Review the latest articles dedicated to “Design” category written by HTSACC editorial team. Contact us today to learn more!
I just put up a page for my book recommendations. You can check it out on the very top navigation of the site on the far right. Or you can just click here book recommendations [...]
Working for Teefury, I sometimes have to modify art to reduce color counts to suit our 6 color maximum. I’ve uploaded this PATTERN OVERLAY that can be used from Layer Styles to fill a layer [...]
Original article posted at deviant art Hey Guys, Thought I would put up a little step by step detailing how to create a cover for Marvel. You don't have to read the whole thing if [...]
1. Splash Page A splash page is the landing page of your site where it has a flash animation or just text that says “Enter”. A simple google search will show you tons of articles [...]
This article was written by Sol Amstutz Utilizing halftones is a pretty quick and easy step to create the illusion that you are using more colors in your design than you actually are. Subsequently, this [...]
I am surprised I haven't written about web design in the past since it's what I have been doing the past two years at double dragon studios. There are a lot of things to think [...]
Andy over at Hide Your Arms wrote this article about 410bc's new packaging. 410BC sent me a tee a little while back (which will likely be posted soon), and I loved the packaging that it [...]
This article was on the suffoca blog and I thought it offered good insight into how a designer thinks. Working with clients is another side to my work, here’s a few handy tips i’v learnt [...]
Article by: Austin Martin I could go for days about typography. Typefaces, kerning, leading, tracking, etc., etc. I thought, "Hey! I’m sure most people don’t really know the basic fundamentals of typography!". This is not [...]
By Greg Abbot I get asked about my regular working process quite often so decided to post a basic overview for those who are interested. I produce my work in three stages. I use Corel [...]
Written by: Sol Amstutz Here are a lot of ways an illustration can be ruined, and a big one is line work. The line work is almost like the skeleton of an illustration, because you [...]
Written by: Sol Amstutz Ah, coloring. It’s something every artist has loved since childhood, and some have grown to hate. Once again, like most things that are part of a greater whole, how you choose [...]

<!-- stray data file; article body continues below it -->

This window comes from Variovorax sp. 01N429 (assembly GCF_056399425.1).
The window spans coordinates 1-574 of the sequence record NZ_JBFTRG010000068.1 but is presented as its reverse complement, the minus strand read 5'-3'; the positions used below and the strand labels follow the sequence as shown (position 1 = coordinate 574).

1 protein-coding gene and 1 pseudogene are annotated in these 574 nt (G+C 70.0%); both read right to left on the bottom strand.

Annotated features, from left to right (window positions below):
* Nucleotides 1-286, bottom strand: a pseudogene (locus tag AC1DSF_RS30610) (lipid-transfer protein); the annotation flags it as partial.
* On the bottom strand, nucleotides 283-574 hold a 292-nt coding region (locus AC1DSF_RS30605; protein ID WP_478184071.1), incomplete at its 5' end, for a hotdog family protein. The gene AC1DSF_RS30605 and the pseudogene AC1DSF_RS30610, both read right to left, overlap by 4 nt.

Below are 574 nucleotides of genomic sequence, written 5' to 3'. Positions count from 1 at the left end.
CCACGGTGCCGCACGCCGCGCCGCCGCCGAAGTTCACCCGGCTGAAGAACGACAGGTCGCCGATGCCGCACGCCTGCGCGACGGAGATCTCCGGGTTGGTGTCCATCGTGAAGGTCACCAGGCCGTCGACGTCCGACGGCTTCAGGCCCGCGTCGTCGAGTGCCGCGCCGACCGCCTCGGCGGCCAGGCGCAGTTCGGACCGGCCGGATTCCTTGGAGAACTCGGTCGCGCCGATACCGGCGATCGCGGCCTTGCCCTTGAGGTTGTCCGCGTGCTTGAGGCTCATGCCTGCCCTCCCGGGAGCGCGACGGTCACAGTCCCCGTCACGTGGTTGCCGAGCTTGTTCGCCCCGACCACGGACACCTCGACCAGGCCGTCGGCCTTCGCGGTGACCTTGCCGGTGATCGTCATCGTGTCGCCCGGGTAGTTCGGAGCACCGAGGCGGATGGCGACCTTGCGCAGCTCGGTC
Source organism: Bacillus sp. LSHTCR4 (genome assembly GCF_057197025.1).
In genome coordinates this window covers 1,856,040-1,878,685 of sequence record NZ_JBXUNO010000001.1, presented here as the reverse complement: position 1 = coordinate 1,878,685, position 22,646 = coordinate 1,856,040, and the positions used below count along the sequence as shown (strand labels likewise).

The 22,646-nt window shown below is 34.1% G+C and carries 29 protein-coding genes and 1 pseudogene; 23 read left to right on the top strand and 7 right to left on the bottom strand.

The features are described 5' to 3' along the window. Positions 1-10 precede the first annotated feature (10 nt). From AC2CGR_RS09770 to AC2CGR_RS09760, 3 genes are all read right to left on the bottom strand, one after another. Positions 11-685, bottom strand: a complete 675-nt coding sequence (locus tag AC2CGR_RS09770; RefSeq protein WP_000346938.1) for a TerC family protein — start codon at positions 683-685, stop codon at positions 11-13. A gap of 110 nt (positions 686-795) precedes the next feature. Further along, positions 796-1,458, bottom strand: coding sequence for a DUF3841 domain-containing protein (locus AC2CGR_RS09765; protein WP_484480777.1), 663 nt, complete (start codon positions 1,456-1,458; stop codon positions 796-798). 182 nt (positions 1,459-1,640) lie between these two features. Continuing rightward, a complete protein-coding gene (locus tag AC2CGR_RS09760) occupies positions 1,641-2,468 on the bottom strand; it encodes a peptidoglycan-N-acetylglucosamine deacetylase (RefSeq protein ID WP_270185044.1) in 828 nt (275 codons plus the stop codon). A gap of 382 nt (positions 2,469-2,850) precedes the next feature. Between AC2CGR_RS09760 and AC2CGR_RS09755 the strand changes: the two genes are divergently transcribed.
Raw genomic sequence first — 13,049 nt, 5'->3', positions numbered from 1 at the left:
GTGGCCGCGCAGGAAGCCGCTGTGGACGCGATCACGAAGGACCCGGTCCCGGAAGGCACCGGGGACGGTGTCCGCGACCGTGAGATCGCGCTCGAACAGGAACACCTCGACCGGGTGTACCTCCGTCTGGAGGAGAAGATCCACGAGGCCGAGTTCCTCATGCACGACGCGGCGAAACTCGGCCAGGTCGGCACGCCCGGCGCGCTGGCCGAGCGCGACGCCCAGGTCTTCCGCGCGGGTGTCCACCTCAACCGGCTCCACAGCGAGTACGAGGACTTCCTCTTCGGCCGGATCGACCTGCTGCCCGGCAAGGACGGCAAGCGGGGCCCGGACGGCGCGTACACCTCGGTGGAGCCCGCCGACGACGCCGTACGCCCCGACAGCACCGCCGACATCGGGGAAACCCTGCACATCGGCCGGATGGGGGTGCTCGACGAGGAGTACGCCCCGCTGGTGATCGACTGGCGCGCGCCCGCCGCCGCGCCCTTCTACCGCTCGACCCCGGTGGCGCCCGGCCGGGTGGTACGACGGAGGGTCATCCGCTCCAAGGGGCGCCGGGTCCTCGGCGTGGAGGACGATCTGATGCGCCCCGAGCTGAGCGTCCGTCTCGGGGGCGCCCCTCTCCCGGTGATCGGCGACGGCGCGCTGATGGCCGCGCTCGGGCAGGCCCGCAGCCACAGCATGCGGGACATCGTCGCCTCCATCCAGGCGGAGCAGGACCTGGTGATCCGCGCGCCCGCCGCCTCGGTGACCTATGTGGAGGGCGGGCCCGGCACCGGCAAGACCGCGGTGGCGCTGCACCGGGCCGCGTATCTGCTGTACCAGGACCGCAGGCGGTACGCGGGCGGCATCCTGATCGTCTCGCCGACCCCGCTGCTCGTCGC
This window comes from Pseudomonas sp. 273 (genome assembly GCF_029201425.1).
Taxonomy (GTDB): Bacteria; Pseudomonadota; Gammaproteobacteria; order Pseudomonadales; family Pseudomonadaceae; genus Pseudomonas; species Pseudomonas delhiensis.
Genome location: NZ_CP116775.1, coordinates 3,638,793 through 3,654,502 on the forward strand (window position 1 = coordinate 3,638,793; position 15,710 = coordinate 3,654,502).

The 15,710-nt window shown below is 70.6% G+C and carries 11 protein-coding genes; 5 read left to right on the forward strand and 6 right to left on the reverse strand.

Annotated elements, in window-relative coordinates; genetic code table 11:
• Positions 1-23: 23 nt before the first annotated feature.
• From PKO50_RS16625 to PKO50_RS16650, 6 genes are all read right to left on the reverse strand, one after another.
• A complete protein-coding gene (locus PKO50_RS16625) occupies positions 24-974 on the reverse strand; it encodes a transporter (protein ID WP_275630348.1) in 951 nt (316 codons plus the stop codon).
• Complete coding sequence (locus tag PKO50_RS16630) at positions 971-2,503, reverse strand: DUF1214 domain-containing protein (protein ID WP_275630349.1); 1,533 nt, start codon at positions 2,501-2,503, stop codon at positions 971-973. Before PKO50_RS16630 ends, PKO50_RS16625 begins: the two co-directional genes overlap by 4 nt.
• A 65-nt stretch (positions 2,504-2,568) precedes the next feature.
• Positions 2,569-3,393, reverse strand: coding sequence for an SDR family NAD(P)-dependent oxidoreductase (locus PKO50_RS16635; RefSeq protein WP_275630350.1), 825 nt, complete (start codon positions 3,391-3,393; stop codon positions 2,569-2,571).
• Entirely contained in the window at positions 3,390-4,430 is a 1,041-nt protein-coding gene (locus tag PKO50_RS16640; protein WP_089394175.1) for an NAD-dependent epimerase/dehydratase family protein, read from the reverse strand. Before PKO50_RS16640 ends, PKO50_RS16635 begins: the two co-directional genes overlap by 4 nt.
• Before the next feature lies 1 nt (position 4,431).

This article was originally posted on Go Media’s blog by Jeff Finley. The Project: You’re hired to create a “sick” t-shirt design for a major label Metal band. Their fans also listen to Metallica, Slayer, [...]
This was the first shirt tutorial I came across when I was starting out. Jeff Finley and Go media have written some really great articles but this is the one that initially made me researching [...]
Ray from Lowdtown wrote another good article about setting up your artwork for screen printing. I put in two comments below. What I’m real confused about is the printing method. I’m just about to have [...]
When you need to create something with that hand-drawn look but you’re on a tight time line – this is one way to do it fast. The project I was working on was a t-shirt design for Black Ace Clothing. They’re great guys and pay us well so I am not normally rushing through their projects. But on this particular project I had already completed a large hand-drawn illustration for the back of the shirt. They wanted an additional illustration for the front of the shirt, but I was concerned about the total budget for one t-shirt, so, I busted out this little trick of mine. It saved me time, and saved them money!
1. clear your mind of any image you have built up. A designer cannot read your mind so the finished product will never ever look exactly how you see it. And they will not spend the next year revising the design over and over in the hope that it might. Put your ideas in the designers hands, and be excited to see something completely unique by a creative professional. 2. look carefully at your chosen designers work, develop their brief in accordance with their personal style. stop asking me to draw sexy chicks. 3. Remember that a professional designer is not a way for you to exercise your artistic frustrations, They are not just a pair of hands for you to feel creative with. A professional designer does so because of an ability to come up with ideas not just realize them, and their ideas may well be better than yours.